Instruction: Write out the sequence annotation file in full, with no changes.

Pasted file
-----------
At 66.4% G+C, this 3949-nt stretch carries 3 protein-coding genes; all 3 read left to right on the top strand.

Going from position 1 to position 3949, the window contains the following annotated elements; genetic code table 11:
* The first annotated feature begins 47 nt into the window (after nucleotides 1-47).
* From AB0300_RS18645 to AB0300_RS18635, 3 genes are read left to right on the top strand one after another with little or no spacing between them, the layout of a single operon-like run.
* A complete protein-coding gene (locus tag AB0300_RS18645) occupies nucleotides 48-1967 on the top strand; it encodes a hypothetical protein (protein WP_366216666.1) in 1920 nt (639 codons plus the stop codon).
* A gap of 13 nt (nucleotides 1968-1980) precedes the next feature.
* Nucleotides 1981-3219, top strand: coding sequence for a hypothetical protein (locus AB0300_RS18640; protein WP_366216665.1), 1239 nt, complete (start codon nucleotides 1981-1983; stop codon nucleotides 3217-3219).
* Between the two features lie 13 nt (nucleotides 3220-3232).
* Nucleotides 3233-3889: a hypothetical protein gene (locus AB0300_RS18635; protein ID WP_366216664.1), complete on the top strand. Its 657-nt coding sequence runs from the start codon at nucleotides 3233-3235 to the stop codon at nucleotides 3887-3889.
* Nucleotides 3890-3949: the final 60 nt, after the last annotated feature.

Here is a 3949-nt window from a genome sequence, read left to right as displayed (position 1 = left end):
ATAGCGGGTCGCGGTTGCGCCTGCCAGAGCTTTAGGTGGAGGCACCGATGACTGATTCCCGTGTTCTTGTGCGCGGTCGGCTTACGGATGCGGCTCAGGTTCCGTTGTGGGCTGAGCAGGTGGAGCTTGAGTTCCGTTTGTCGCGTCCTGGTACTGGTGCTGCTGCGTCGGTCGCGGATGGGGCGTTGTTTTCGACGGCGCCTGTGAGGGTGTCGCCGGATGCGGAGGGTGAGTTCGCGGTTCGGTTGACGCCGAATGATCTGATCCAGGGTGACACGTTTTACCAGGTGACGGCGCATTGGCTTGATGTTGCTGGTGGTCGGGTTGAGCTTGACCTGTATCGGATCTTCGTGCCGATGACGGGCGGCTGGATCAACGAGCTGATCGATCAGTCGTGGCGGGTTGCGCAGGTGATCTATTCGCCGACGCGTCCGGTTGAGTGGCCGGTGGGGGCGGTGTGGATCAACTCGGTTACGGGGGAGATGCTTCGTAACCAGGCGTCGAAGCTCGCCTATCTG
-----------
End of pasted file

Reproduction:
At 66.4% G+C, this 3949-nt stretch carries 3 protein-coding genes; all 3 read left to right on the top strand.

Going from position 1 to position 3949, the window contains the following annotated elements; genetic code table 11:
* The first annotated feature begins 47 nt into the window (after nucleotides 1-47).
* From AB0300_RS18645 to AB0300_RS18635, 3 genes are read left to right on the top strand one after another with little or no spacing between them, the layout of a single operon-like run.
* A complete protein-coding gene (locus tag AB0300_RS18645) occupies nucleotides 48-1967 on the top strand; it encodes a hypothetical protein (protein WP_366216666.1) in 1920 nt (639 codons plus the stop codon).
* A gap of 13 nt (nucleotides 1968-1980) precedes the next feature.
* Nucleotides 1981-3219, top strand: coding sequence for a hypothetical protein (locus AB0300_RS18640; protein WP_366216665.1), 1239 nt, complete (start codon nucleotides 1981-1983; stop codon nucleotides 3217-3219).
* Between the two features lie 13 nt (nucleotides 3220-3232).
* Nucleotides 3233-3889: a hypothetical protein gene (locus AB0300_RS18635; protein ID WP_366216664.1), complete on the top strand. Its 657-nt coding sequence runs from the start codon at nucleotides 3233-3235 to the stop codon at nucleotides 3887-3889.
* Nucleotides 3890-3949: the final 60 nt, after the last annotated feature.

Here is a 3949-nt window from a genome sequence, read left to right as displayed (position 1 = left end):
ATAGCGGGTCGCGGTTGCGCCTGCCAGAGCTTTAGGTGGAGGCACCGATGACTGATTCCCGTGTTCTTGTGCGCGGTCGGCTTACGGATGCGGCTCAGGTTCCGTTGTGGGCTGAGCAGGTGGAGCTTGAGTTCCGTTTGTCGCGTCCTGGTACTGGTGCTGCTGCGTCGGTCGCGGATGGGGCGTTGTTTTCGACGGCGCCTGTGAGGGTGTCGCCGGATGCGGAGGGTGAGTTCGCGGTTCGGTTGACGCCGAATGATCTGATCCAGGGTGACACGTTTTACCAGGTGACGGCGCATTGGCTTGATGTTGCTGGTGGTCGGGTTGAGCTTGACCTGTATCGGATCTTCGTGCCGATGACGGGCGGCTGGATCAACGAGCTGATCGATCAGTCGTGGCGGGTTGCGCAGGTGATCTATTCGCCGACGCGTCCGGTTGAGTGGCCGGTGGGGGCGGTGTGGATCAACTCGGTTACGGGGGAGATGCTTCGTAACCAGGCGTCGAAGCTCGCCTATCTG